Real-time Traffic State Prediction: Modeling and Applications

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Virginia Tech

Travel-time information is essential in Advanced Traveler Information Systems (ATISs) and Advanced Traffic Management Systems (ATMSs). A key component of these systems is the prediction of the spatiotemporal evolution of roadway traffic state and travel time. From the perspective of travelers, such information can result in better traveler route choice and departure time decisions. From the transportation agency perspective, such data provide enhanced information with which to better manage and control the transportation system to reduce congestion, enhance safety, and reduce the carbon footprint of the transportation system.

The objective of the research presented in this dissertation is to develop a framework that includes three major categories of methodologies to predict the spatiotemporal evolution of the traffic state. The proposed methodologies include macroscopic traffic modeling, computer vision and recursive probabilistic algorithms. Each developed method attempts to predict traffic state, including roadway travel times, for different prediction horizons. In total, the developed multi-tool framework produces traffic state prediction algorithms ranging from short – (0~5 minutes) to medium-term (1~4 hours) considering departure times up to an hour into the future.

The dissertation first develops a particle filter approach for use in short-term traffic state prediction. The flow continuity equation is combined with the Van Aerde fundamental diagram to derive a time series model that can accurately describe the spatiotemporal evolution of traffic state. The developed model is applied within a particle filter approach to provide multi-step traffic state prediction. The testing of the algorithm on a simulated section of I-66 demonstrates that the proposed algorithm can accurately predict the propagation of shockwaves up to five minutes into the future. The developed algorithm is further improved by incorporating on- and off-ramp effects and more realistic boundary conditions. Furthermore, the case study demonstrates that the improved algorithm produces a 50 percent reduction in the prediction error compared to the classic LWR density formulation. Considering the fact that the prediction accuracy deteriorates significantly for longer prediction horizons, historical data are integrated and considered in the measurement update in the developed particle filter approach to extend the prediction horizon up to half an hour into the future.

The dissertation then develops a travel time prediction framework using pattern recognition techniques to match historical data with real-time traffic conditions. The Euclidean distance is initially used as the measure of similarity between current and historical traffic patterns. This method is further improved using a dynamic template matching technique developed as part of this research effort. Unlike previous approaches, which use fixed template sizes, the proposed method uses a dynamic template size that is updated each time interval based on the spatiotemporal shape of the congestion upstream of a bottleneck. In addition, the computational cost is reduced using a Fast Fourier Transform instead of a Euclidean distance measure. Subsequently, the historical candidates that are similar to the current conditions are used to predict the experienced travel times. Test results demonstrate that the proposed dynamic template matching method produces significantly better and more stable prediction results for prediction horizons up to 30 minutes into the future for a two hour trip (prediction horizon of two and a half hours) compared to other state-of-the-practice and state-of-the-art methods.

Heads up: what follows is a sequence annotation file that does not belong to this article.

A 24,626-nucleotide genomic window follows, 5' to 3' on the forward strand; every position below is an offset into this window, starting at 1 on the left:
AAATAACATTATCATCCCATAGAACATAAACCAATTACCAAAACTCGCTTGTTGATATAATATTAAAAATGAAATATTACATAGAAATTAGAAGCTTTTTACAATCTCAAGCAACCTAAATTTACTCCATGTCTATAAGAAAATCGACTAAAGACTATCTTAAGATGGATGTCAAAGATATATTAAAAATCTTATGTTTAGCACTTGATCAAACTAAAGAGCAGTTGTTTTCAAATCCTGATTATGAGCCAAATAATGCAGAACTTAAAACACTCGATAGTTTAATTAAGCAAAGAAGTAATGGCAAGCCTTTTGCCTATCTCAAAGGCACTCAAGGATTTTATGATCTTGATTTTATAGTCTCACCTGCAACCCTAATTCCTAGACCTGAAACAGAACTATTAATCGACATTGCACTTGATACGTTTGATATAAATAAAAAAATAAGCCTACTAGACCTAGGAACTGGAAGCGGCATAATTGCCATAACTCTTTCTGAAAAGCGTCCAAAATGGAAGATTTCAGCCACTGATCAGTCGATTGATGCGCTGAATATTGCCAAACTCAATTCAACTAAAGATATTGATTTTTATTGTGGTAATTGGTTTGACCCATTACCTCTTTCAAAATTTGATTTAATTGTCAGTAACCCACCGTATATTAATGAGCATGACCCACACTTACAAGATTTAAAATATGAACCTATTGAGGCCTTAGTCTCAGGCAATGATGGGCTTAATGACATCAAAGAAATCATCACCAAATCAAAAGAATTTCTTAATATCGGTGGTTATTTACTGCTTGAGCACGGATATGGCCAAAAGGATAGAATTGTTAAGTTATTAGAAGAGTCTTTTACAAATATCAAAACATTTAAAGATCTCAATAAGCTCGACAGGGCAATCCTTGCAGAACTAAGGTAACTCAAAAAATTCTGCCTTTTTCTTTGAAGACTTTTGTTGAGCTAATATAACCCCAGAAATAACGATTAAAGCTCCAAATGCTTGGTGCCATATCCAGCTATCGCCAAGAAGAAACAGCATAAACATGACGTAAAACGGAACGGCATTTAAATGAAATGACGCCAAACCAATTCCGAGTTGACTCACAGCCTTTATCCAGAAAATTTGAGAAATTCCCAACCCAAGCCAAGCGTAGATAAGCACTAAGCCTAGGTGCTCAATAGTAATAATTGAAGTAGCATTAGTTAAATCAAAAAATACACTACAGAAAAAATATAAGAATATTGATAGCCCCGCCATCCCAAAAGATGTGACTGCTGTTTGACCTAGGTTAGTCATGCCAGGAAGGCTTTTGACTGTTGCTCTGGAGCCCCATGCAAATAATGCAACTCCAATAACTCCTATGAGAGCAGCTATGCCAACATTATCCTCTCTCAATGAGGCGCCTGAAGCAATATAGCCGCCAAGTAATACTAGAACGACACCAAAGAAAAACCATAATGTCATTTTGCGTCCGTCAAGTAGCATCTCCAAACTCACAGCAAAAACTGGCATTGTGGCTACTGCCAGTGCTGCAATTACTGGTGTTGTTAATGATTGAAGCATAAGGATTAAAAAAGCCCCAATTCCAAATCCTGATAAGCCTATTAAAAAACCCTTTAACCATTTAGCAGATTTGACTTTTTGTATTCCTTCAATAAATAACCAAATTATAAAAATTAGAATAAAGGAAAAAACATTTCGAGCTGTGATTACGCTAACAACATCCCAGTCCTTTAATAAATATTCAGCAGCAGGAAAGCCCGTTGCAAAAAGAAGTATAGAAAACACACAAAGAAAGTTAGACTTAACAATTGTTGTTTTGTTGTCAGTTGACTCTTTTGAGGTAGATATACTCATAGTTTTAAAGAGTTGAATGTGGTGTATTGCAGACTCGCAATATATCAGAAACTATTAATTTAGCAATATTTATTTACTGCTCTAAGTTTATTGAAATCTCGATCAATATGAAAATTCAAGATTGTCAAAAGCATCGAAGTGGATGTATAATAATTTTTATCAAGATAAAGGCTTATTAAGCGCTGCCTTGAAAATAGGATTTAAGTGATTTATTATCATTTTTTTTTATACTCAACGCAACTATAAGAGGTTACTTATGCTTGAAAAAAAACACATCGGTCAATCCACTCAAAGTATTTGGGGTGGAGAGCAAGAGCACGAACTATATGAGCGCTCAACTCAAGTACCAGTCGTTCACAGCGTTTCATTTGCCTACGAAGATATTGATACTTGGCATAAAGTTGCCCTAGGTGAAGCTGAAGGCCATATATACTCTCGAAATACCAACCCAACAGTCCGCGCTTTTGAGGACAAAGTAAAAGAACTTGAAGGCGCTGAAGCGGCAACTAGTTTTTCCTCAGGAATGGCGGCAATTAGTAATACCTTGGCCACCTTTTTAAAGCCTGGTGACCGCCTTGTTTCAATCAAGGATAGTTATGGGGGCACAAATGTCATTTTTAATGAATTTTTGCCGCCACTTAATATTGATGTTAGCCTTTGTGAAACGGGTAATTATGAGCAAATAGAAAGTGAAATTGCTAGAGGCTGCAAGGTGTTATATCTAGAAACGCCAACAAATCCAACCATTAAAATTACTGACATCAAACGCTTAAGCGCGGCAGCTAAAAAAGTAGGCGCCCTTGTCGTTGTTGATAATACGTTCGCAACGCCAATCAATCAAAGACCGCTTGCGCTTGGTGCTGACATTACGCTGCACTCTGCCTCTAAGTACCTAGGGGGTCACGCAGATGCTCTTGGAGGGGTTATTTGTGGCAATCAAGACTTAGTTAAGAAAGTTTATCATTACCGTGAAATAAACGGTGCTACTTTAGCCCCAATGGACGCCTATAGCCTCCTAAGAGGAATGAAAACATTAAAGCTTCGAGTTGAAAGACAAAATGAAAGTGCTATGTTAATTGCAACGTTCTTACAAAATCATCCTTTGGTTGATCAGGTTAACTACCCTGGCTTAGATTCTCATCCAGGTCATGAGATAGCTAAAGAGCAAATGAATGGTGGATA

Finally, the dissertation develops recursive probabilistic approaches including particle filtering and agent-based modeling methods to predict travel times further into the future. Given the challenges in defining the particle filter time update process, the proposed particle filtering algorithm selects particles from a historical dataset and propagates particles using data trends of past experiences as opposed to using a state-transition model. A partial resampling strategy is then developed to address the degeneracy problem in the particle filtering process. INRIX probe data along I-64 and I-264 from Richmond to Virginia Beach are used to test the proposed algorithm. The results demonstrate that the particle filtering approach produces less than a 10 percent prediction error for trip departures up to one hour into the future for a two hour trip. Furthermore, the dissertation develops an agent-based modeling approach to predict travel times using real-time and historical spatiotemporal traffic data. At the microscopic level, each agent represents an expert in the decision making system, which predicts the travel time for each time interval according to past experiences from a historical dataset. A set of agent interactions are developed to preserve agents that correspond to traffic patterns similar to the real-time measurements and replace invalid agents or agents with negligible weights with new agents. Consequently, the aggregation of each agent's recommendation (predicted travel time with associated weight) provides a macroscopic level of output – predicted travel time distribution. The case study demonstrated that the agent-based model produces less than a 9 percent prediction error for prediction horizons up to one hour into the future.

Traffic state prediction, travel time prediction, instantaneous and experienced travel times, Van Aerde model, macroscopic traffic model, computer vision and pattern recognition, dynamic template matching, particle filter, agent-based model